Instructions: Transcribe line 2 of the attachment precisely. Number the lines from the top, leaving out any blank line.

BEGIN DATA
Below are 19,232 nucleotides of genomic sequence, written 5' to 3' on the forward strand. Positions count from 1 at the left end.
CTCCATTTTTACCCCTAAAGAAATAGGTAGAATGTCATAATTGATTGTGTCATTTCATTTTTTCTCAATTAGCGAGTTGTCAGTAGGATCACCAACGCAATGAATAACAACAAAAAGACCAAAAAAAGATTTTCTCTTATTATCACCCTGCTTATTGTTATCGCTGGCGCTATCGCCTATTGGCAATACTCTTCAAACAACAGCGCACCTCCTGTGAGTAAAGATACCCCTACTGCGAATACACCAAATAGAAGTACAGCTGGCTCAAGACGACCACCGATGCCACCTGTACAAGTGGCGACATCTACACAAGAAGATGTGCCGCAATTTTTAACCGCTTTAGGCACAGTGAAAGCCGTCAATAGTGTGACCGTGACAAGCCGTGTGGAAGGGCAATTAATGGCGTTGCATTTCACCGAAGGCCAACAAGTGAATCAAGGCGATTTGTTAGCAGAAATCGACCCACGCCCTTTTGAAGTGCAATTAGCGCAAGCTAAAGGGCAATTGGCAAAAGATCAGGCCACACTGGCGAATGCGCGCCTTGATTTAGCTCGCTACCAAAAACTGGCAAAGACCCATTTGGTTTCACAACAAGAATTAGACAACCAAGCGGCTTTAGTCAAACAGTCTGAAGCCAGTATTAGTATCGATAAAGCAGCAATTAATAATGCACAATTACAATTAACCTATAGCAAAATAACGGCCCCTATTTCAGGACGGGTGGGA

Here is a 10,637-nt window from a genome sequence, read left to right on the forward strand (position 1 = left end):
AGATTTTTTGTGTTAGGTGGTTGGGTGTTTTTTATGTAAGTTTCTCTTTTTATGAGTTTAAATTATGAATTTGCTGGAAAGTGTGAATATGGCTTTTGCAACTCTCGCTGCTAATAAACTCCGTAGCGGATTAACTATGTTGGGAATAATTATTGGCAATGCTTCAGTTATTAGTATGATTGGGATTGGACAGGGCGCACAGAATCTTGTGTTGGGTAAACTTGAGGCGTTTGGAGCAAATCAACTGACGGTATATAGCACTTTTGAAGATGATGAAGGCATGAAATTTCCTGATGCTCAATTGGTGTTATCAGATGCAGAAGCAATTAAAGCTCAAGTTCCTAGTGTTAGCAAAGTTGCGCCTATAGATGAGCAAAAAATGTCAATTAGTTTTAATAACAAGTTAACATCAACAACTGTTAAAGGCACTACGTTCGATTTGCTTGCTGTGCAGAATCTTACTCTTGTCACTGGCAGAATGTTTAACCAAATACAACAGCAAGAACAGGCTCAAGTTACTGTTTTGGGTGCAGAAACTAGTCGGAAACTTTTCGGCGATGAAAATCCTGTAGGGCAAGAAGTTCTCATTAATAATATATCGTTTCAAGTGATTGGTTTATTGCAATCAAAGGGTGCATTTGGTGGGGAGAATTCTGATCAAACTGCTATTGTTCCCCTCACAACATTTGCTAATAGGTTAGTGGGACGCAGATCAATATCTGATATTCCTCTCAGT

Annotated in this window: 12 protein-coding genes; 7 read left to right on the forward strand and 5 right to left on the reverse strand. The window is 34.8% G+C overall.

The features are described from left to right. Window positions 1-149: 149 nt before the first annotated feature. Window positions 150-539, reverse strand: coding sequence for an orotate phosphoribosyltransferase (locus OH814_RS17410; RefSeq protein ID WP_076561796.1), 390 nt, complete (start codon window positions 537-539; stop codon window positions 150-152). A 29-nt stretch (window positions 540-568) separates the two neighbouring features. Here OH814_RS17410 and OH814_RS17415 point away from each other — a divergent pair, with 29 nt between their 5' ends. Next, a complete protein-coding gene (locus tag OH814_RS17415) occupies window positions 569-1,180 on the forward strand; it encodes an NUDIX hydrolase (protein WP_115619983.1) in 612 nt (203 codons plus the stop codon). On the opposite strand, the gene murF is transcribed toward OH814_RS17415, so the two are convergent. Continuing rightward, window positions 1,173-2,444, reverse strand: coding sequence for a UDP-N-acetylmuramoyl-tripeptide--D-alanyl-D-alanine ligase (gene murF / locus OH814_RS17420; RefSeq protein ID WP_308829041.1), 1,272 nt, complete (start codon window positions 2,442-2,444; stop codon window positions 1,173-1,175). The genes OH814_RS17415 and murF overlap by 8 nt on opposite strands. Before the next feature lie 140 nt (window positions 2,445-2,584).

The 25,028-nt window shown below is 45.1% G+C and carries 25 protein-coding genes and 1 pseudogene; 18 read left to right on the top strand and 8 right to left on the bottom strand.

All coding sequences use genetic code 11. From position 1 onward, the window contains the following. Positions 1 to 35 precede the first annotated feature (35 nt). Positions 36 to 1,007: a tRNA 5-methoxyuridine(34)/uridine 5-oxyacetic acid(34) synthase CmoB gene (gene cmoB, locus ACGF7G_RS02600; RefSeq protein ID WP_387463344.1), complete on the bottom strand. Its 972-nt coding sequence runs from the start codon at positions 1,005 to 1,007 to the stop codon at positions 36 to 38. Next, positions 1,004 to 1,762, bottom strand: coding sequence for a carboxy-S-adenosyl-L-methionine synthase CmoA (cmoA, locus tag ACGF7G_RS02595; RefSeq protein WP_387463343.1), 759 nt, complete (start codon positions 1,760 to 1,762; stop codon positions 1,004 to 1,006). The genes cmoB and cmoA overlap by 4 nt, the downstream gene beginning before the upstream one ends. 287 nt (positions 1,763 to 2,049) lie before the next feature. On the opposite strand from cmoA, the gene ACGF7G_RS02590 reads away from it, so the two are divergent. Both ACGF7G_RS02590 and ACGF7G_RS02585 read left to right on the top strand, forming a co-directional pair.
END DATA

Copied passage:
CTCCATTTTTACCCCTAAAGAAATAGGTAGAATGTCATAATTGATTGTGTCATTTCATTTTTTCTCAATTAGCGAGTTGTCAGTAGGATCACCAACGCAATGAATAACAACAAAAAGACCAAAAAAAGATTTTCTCTTATTATCACCCTGCTTATTGTTATCGCTGGCGCTATCGCCTATTGGCAATACTCTTCAAACAACAGCGCACCTCCTGTGAGTAAAGATACCCCTACTGCGAATACACCAAATAGAAGTACAGCTGGCTCAAGACGACCACCGATGCCACCTGTACAAGTGGCGACATCTACACAAGAAGATGTGCCGCAATTTTTAACCGCTTTAGGCACAGTGAAAGCCGTCAATAGTGTGACCGTGACAAGCCGTGTGGAAGGGCAATTAATGGCGTTGCATTTCACCGAAGGCCAACAAGTGAATCAAGGCGATTTGTTAGCAGAAATCGACCCACGCCCTTTTGAAGTGCAATTAGCGCAAGCTAAAGGGCAATTGGCAAAAGATCAGGCCACACTGGCGAATGCGCGCCTTGATTTAGCTCGCTACCAAAAACTGGCAAAGACCCATTTGGTTTCACAACAAGAATTAGACAACCAAGCGGCTTTAGTCAAACAGTCTGAAGCCAGTATTAGTATCGATAAAGCAGCAATTAATAATGCACAATTACAATTAACCTATAGCAAAATAACGGCCCCTATTTCAGGACGGGTGGGA